One of the biggest challenges with public opinion on cyber is perception. It’s very hard to illustrate the true impact of a breach. There are a couple of reasons for that, let’s explore them:
Problem 1: Terrible Reporting
This is the core of the problem. Day to day cybercrime goes unreported, both in the media and to law enforcement. In the news, we’ll hear all about incidents like Colonial and SolarWinds. We’ll hear a blurb about healthcare breaches that impact millions of patients. We will not hear about the ransomware incident that impacted 15 jobs in a small town, the small tax firm whose data was stolen via ProxyLogon, or the small health clinic brought to its knees. Why not? It’s not exciting news. Media companies (every one of them, I’m not getting political here) aren’t here to report important facts to you. They’re here to make money, and exciting news brings viewers which brings money.
The Colonial Pipeline attack is interesting news. It impacted the availability of fuel to a whole region of the country. The SolarWinds incident resulted in breaches of top Federal agencies and Fortune 100 companies. People eat that up. Unfortunately, there seems to be a lack of care around the local bakery getting hit because of problem two.
Problem 2: Lack of Understanding
This is a really crucial point to cover. Not everyone understands the shockwave created by even a small incident. In fact, most people do not understand this. I understand it, my circle understands it, most of you reading this probably do. It’s obvious to us because we see it day in and day out. But we must remember that not everyone is a cybersecurity practitioner. Unless you’ve been personally impacted by an event, it’s hard to understand the impact. A lack of understanding leads to a lack of empathy. Assuming the incident is reported, it’s reported as “Tom’s accounting firm was breached and you’re at risk and it’s 1000% their fault.” In fact, I would argue that cybercrime is the one type of crime where victim blaming is seen as socially acceptable.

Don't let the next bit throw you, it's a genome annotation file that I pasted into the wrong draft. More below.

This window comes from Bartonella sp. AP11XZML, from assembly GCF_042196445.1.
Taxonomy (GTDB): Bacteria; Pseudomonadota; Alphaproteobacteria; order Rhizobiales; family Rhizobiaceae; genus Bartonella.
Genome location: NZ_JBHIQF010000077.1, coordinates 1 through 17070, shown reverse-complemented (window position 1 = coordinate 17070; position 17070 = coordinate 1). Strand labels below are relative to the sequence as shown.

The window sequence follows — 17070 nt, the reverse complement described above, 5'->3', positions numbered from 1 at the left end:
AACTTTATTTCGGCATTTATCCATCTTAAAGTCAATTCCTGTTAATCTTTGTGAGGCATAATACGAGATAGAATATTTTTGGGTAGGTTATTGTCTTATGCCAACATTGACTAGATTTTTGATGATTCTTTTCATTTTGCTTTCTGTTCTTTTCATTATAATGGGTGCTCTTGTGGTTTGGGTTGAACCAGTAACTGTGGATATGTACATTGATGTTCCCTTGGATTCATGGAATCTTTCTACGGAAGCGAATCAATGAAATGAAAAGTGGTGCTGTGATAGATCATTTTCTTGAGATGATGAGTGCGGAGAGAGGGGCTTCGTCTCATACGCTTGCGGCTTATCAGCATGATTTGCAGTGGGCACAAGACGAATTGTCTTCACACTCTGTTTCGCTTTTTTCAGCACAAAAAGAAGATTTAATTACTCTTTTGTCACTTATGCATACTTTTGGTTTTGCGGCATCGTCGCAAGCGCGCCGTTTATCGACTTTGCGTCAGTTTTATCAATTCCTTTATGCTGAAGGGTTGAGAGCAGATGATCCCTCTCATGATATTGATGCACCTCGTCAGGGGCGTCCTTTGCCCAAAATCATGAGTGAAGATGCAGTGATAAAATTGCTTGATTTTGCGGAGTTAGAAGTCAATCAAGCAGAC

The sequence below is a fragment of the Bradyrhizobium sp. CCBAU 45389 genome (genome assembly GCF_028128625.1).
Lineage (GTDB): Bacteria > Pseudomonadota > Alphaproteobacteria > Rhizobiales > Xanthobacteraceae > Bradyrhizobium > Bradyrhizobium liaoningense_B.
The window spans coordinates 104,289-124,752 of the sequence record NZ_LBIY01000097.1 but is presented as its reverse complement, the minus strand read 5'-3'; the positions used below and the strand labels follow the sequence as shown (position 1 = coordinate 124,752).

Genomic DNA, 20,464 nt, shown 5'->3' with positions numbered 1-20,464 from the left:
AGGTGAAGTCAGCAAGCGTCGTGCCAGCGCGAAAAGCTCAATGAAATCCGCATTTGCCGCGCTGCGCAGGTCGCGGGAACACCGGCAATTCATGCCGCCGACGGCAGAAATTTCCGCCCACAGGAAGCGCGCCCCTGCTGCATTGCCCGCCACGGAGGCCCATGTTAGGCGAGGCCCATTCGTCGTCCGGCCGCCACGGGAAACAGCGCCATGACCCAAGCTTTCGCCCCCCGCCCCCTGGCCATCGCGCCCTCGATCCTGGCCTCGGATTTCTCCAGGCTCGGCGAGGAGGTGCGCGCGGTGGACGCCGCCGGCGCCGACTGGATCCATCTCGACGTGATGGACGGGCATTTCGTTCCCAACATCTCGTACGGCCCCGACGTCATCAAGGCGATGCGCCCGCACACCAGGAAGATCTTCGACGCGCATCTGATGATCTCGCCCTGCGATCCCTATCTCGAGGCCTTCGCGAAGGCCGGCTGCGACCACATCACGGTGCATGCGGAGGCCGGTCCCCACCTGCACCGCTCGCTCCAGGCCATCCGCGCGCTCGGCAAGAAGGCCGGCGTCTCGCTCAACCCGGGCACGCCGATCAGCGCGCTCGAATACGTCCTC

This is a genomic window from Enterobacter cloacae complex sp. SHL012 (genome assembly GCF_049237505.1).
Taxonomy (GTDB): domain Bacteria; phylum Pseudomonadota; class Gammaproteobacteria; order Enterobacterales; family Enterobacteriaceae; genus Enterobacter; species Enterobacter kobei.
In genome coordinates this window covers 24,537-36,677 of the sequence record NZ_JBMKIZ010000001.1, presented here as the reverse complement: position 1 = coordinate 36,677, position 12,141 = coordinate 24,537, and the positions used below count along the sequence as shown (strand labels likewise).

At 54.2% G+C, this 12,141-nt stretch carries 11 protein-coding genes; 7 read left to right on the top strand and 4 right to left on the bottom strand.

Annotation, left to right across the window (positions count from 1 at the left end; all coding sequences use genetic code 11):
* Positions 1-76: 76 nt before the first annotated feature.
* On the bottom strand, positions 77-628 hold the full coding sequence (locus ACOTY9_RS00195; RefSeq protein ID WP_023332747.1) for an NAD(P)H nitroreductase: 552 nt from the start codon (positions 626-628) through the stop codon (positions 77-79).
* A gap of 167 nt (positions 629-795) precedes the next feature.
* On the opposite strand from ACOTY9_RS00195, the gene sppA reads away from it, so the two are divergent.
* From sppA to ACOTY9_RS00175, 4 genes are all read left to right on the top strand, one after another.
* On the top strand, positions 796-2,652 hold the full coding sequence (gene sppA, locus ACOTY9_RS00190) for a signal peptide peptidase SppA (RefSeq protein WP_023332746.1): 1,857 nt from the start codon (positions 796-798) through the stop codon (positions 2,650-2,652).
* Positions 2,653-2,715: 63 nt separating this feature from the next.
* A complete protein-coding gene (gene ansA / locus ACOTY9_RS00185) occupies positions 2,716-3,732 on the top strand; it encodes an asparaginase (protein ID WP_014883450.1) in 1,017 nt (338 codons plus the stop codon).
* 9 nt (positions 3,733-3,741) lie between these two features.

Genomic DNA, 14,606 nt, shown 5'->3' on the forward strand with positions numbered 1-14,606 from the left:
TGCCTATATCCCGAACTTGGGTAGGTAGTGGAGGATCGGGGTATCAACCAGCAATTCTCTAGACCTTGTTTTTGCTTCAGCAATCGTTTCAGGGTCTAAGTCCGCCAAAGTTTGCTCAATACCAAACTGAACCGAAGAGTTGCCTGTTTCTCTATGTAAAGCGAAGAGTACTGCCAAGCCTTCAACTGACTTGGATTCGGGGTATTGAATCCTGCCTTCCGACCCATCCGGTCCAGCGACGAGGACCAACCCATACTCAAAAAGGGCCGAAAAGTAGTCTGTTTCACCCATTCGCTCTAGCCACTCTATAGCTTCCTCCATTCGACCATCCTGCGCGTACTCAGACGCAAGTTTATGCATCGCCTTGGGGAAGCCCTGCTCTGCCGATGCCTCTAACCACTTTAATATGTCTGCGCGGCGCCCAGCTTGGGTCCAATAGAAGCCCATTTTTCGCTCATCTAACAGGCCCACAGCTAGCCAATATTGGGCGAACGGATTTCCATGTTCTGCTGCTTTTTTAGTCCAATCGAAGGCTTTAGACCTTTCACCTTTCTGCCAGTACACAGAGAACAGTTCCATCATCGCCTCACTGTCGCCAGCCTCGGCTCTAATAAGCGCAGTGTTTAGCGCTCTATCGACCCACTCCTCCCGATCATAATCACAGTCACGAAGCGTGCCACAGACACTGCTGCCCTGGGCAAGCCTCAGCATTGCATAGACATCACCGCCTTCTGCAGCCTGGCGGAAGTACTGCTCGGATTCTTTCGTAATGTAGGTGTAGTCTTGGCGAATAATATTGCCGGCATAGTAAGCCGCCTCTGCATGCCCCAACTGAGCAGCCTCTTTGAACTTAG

This is a really big and complex problem. Sure, there are plenty of scenarios where sheer negligence was the cause of the breach. But the fact is that we’re facing more sophisticated adversaries every day. Even companies partnering with great channel partners are going to get breached. As Matt Lee likes to say, cybersecurity is like (American) football. You’re going to lose yards, it comes with the territory. Even if we have the best defenders on the field, we’re going to lose from time to time.
We need to bring that to light, and educate the public. We need them to understand 2 key points:
Cybersecurity is a bit of a sick sport. We go into this line of work (or at least should) with FULL AWARENESS what we’re going to lose every now and again. Every time defenders roll up to work, it’s with the understanding that we’re going to play our best game and hope for the best.
The totality of the impact. Even for small targets, a cyber-attack can be devastating. A simple ransomware attack can impact the livelihood of everyone working at an SMB. A breached health clinic can’t effectively treat their patients if they can’t get into the charts. Cyberattacks have a real-world impact on real peoples’ lives, yet we never illustrate that. The narrative around an attack should absolutely highlight the fact that “X in lost revenue is going to cost Y jobs” or whatever the true impact of that attack is. The truth is, cybercrime literally kills people.
At the end of the day, cybercrime needs to be reported like all other forms of crime. We need the public to know how much this is impacting their neighbor’s lives before they are going to take a keen interest in being part of the solution. There’s no politics to be had here, we simply must improve the way we attack cybercrime. This can only be made possible if the general public understands this on an intimate level.